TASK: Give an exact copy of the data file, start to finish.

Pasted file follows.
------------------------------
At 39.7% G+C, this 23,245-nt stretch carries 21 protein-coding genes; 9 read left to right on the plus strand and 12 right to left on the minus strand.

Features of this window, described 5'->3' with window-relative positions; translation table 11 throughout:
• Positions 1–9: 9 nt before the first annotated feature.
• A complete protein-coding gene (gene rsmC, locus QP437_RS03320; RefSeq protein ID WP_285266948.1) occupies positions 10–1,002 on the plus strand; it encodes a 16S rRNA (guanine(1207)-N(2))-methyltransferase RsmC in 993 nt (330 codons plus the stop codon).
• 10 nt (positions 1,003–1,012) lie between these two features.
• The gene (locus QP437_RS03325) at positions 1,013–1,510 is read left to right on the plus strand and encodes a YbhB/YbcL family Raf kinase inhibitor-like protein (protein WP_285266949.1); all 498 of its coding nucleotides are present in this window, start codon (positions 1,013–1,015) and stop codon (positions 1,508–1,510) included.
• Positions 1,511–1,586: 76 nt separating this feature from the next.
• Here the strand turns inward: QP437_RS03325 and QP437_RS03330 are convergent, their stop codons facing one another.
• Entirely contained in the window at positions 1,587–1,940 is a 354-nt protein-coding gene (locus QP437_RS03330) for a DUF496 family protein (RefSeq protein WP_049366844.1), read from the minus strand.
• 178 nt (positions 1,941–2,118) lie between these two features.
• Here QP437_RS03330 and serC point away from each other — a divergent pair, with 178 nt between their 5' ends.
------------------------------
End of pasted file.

At 39.7% G+C, this 23,245-nt stretch carries 21 protein-coding genes; 9 read left to right on the plus strand and 12 right to left on the minus strand.

Features of this window, described 5'->3' with window-relative positions; translation table 11 throughout:
• Positions 1–9: 9 nt before the first annotated feature.
• A complete protein-coding gene (gene rsmC, locus QP437_RS03320; RefSeq protein ID WP_285266948.1) occupies positions 10–1,002 on the plus strand; it encodes a 16S rRNA (guanine(1207)-N(2))-methyltransferase RsmC in 993 nt (330 codons plus the stop codon).
• 10 nt (positions 1,003–1,012) lie between these two features.
• The gene (locus QP437_RS03325) at positions 1,013–1,510 is read left to right on the plus strand and encodes a YbhB/YbcL family Raf kinase inhibitor-like protein (protein WP_285266949.1); all 498 of its coding nucleotides are present in this window, start codon (positions 1,013–1,015) and stop codon (positions 1,508–1,510) included.
• Positions 1,511–1,586: 76 nt separating this feature from the next.
• Here the strand turns inward: QP437_RS03325 and QP437_RS03330 are convergent, their stop codons facing one another.
• Entirely contained in the window at positions 1,587–1,940 is a 354-nt protein-coding gene (locus QP437_RS03330) for a DUF496 family protein (RefSeq protein WP_049366844.1), read from the minus strand.
• 178 nt (positions 1,941–2,118) lie between these two features.
• Here QP437_RS03330 and serC point away from each other — a divergent pair, with 178 nt between their 5' ends.